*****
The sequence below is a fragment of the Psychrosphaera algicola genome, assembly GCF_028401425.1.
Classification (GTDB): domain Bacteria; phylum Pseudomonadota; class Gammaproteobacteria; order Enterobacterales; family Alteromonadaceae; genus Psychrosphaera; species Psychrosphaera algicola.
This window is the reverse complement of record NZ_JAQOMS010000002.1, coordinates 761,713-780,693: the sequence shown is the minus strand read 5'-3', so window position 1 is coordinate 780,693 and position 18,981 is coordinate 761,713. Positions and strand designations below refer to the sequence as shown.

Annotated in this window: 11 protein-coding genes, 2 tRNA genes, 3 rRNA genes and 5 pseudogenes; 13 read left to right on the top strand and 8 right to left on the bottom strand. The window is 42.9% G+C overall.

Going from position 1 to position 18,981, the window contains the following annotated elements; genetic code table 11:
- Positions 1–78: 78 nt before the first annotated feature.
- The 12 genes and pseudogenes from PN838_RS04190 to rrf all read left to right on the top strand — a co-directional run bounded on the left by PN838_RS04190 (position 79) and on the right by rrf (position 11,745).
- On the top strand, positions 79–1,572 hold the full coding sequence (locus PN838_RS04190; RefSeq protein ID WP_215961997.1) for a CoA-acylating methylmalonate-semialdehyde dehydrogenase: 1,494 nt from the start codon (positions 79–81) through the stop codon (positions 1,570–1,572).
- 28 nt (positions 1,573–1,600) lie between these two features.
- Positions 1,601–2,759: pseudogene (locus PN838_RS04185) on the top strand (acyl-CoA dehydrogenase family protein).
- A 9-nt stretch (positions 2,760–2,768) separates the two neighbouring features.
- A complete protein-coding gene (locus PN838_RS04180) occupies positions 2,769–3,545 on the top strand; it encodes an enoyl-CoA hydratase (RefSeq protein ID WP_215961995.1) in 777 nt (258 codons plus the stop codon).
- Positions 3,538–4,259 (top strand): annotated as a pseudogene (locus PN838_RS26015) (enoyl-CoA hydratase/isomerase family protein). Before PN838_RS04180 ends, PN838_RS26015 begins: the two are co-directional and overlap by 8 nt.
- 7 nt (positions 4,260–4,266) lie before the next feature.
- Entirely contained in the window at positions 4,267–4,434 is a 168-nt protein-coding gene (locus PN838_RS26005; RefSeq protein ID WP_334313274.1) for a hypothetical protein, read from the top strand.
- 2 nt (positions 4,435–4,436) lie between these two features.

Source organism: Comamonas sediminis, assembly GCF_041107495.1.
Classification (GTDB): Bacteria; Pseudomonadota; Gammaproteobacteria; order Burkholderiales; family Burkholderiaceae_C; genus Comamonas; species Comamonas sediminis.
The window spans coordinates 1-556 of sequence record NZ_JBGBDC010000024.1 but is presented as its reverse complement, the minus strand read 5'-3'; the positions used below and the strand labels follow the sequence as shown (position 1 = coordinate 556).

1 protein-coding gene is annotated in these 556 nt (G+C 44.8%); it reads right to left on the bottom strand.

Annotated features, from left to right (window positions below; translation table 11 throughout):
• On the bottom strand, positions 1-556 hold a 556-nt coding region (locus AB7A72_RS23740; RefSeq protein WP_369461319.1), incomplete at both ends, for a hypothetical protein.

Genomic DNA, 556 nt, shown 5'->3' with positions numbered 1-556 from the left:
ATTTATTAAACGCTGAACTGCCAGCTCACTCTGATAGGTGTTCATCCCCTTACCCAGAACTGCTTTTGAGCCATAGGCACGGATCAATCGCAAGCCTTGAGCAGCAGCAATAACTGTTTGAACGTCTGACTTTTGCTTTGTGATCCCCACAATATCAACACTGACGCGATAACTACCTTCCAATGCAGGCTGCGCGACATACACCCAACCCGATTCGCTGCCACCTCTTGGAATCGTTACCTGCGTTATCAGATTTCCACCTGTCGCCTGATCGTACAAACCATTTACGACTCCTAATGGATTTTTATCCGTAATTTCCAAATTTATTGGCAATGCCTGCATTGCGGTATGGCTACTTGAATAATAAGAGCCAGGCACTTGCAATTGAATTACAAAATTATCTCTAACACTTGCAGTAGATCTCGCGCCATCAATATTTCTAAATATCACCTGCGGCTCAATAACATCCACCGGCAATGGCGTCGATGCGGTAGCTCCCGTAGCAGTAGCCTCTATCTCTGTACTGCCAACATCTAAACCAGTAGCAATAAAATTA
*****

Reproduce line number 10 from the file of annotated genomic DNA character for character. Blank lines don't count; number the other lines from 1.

- Positions 1,601–2,759: pseudogene (locus PN838_RS04185) on the top strand (acyl-CoA dehydrogenase family protein).